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Microsoft warns of more sleepless nights ahead

Sep 22, 20034 mins

* Microsoft issues one too many vulnerability warnings

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We’ve all heard the story about Bill Gates talking at Comdex a few years ago about the progress that the computer industry has made in the past two decades. Comparing the computer industry with the automobile industry, Gates said, “If GM had kept up with the technology like the computer industry has, we would all be driving $25 cars that get 1,000 miles to the gallon.” 

And the story goes that GM came back with a good-humored response claiming that if it built cars like Microsoft develops technology, we’d all drive cars that crash twice a day for no good reason, that force you to reinstall the engine from time to time, and that had airbags that would ask “Are you sure?” before deploying.

We can all crack a smile over that story, but what if you were to receive a letter such as the following from a major automobile manufacturer?

Dear Driver,

We are contacting you today to make you aware that we have discovered three critical vulnerabilities in the engine of your car.  While there have not yet been any accidents proven to be related to these vulnerabilities, there is the possibility that your car could crash if the conditions are right.  We strongly encourage you to visit your dealership immediately to have your engine checked for problems.  What’s more, we recommend that you have a mechanic inspect your car daily to verify that your engine is safe for use.  In fact, you should subscribe to a “mobile mechanic” service that would automatically send a mechanic to your home to check your engine before you start your car each day.

You should also protect your friends and neighbors by requiring them to take these steps to inspect and protect their cars each and every day.  To make this easier, we have set up a new Web site to assist drivers:

We encourage you to get your engine fixed right away.  We thank you for your patience, and we want to work with you to protect you and your car from these kinds of safety problems.

Thank you,

Big Automotive Corporation

The letter is absurd, of course, but if it were real, there would be some massive lawsuits in store for any car manufacturer that took such a cavalier attitude.  Consumer watchdog groups would be all over the cause, as would be the National Transportation Safety Board.  Drivers would be ditching their unsafe cars on the side of the road and looking for a more reliable model.  The manufacturer would tailspin into bankruptcy.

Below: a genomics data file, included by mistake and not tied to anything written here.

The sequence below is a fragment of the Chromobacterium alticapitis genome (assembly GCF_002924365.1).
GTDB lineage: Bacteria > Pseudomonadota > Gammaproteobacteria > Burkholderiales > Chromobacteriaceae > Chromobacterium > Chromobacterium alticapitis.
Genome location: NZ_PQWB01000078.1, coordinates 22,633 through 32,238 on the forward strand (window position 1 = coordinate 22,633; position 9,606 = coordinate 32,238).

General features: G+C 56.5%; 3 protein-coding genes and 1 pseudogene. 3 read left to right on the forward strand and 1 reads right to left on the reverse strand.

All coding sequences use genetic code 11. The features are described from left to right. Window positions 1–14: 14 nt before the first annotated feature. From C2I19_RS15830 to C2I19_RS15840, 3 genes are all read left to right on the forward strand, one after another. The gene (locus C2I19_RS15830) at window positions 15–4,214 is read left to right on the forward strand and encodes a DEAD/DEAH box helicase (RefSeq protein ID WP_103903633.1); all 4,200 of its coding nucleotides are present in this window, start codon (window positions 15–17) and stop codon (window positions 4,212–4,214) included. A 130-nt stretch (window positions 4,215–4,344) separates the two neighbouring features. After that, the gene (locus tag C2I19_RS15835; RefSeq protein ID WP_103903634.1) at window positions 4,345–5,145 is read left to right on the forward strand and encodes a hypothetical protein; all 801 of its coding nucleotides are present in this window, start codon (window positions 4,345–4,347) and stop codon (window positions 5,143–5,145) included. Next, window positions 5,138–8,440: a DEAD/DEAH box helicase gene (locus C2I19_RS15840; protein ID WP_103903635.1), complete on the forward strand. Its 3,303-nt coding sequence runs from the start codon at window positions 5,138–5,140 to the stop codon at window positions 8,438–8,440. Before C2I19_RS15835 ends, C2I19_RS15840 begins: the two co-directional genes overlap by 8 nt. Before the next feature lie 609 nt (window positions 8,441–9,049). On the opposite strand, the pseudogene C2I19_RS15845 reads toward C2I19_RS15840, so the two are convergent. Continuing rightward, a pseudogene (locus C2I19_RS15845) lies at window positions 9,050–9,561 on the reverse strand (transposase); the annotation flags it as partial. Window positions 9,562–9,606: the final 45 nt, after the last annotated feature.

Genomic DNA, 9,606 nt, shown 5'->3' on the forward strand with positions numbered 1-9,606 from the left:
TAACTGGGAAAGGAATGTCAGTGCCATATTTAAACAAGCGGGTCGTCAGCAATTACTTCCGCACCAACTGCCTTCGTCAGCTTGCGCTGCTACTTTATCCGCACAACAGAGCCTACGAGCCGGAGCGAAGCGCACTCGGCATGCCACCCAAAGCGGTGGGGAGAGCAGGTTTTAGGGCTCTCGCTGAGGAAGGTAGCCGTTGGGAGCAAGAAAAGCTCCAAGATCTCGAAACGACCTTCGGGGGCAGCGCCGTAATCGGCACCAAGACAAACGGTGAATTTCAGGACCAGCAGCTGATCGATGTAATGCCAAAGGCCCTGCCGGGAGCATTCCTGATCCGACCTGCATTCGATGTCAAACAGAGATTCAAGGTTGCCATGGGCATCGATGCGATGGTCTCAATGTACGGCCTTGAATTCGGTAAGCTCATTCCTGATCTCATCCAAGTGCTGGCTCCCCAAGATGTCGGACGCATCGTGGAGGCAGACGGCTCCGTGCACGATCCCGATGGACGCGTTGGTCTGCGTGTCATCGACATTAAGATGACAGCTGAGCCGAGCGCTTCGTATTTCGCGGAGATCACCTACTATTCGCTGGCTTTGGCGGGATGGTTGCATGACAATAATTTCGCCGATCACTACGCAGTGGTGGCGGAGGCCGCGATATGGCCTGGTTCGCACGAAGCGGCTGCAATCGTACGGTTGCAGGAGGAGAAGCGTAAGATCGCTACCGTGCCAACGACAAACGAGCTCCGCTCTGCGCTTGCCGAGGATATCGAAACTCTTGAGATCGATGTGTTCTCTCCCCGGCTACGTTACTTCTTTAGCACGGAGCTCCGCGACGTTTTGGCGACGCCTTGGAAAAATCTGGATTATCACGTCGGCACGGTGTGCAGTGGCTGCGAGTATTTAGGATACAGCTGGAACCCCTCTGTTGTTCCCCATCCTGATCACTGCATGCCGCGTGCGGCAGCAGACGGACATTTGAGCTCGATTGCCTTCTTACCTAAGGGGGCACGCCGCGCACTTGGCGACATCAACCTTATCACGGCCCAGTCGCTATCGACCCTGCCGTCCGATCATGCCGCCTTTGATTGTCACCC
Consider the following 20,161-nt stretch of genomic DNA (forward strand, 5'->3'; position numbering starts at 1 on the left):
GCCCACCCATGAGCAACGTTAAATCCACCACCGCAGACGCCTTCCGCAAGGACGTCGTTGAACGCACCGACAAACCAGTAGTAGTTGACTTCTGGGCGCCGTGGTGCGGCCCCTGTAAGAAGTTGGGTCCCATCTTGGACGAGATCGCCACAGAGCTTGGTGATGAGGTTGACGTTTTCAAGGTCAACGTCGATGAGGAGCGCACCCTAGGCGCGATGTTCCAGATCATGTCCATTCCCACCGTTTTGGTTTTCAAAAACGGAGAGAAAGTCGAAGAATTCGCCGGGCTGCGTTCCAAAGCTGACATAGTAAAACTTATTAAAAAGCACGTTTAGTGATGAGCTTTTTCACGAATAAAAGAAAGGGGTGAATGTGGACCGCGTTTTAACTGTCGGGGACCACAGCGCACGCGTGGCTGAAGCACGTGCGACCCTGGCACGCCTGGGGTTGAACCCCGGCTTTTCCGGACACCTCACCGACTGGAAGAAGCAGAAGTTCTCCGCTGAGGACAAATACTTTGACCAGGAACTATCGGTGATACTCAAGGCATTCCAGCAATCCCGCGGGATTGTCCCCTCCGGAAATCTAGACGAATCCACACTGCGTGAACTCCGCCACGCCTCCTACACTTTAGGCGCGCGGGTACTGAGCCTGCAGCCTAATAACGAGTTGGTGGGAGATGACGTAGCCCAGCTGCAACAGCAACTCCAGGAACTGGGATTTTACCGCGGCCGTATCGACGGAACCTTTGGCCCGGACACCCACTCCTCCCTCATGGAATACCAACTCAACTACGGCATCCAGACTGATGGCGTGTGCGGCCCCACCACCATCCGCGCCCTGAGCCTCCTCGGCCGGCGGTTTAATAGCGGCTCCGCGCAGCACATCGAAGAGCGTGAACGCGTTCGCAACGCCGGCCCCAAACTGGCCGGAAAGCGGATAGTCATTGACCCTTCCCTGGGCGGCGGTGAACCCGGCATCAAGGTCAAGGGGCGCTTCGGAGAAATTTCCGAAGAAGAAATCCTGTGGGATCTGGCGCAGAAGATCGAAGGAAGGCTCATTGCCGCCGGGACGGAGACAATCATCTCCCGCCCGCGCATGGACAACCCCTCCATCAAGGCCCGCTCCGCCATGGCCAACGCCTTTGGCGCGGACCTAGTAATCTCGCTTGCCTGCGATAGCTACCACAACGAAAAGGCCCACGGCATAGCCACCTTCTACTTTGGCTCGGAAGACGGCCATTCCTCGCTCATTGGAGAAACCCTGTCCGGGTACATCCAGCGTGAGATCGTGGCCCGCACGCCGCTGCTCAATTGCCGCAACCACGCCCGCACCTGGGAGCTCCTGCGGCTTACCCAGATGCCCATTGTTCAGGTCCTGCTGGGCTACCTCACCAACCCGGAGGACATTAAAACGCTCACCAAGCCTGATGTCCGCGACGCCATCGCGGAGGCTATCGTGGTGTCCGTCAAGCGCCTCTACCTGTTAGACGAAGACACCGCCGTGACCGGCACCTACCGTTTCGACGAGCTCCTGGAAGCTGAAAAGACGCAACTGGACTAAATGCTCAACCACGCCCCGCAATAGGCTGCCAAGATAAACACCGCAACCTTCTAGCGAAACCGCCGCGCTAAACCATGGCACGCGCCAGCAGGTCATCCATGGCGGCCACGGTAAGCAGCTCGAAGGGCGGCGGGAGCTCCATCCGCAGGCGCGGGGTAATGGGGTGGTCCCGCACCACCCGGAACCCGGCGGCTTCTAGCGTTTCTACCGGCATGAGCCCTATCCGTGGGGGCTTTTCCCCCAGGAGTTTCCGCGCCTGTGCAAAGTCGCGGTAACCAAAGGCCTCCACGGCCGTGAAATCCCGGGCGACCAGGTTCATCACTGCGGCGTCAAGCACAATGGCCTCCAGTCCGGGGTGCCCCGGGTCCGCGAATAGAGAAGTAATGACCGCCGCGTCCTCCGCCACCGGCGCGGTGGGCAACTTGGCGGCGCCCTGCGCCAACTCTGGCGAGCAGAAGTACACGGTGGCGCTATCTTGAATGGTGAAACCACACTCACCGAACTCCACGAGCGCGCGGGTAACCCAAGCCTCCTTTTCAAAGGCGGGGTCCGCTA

The fact is, this letter is modeled after one I received directly from Microsoft on Sept. 10.  You probably received one too, as it was sent to “Dear IT Professional.”  The letter caused alarm by saying there are newly identified vulnerabilities in the Windows operating system, and that they could allow an attacker to gain control of my systems.  Given that my business lives or dies based on the reliability and availability of our computer systems, this is a pretty serious situation.

My company is a very small one, albeit a technically savvy one.  Acting upon Microsoft’s recommendations is a nuisance for us, but we understand what to do.  What about all the small businesses that don’t know about computer technology, and don’t want to know about computer technology?  Should the local florist have to know how to set up a firewall?  Should your drycleaner have to screen for viruses every day?  These people want to run a business, not an IT shop.

I wouldn’t be surprised at all to see more companies, big and small, move to non-Microsoft operating systems.  That’s not to say that Unix, Linux, or even Mac OS X are any less vulnerable or more secure than Windows.  It’s just that, right now, Microsoft seems to have this giant target on its head.  As long as this is the case, companies can’t afford to risk their businesses on the next exploitation of a hole in Windows.

By the way, if you didn’t get the “Dear IT Professional” letter from Microsoft, be sure to visit this Web site to find out what you need to do to protect your Windows-based computers: 

And when you pick up your dry cleaning on the way home tonight, ask the store manager if he installed the patches on his computer yet.

Linda Musthaler is vice president of Currid & Company.  You can write to her at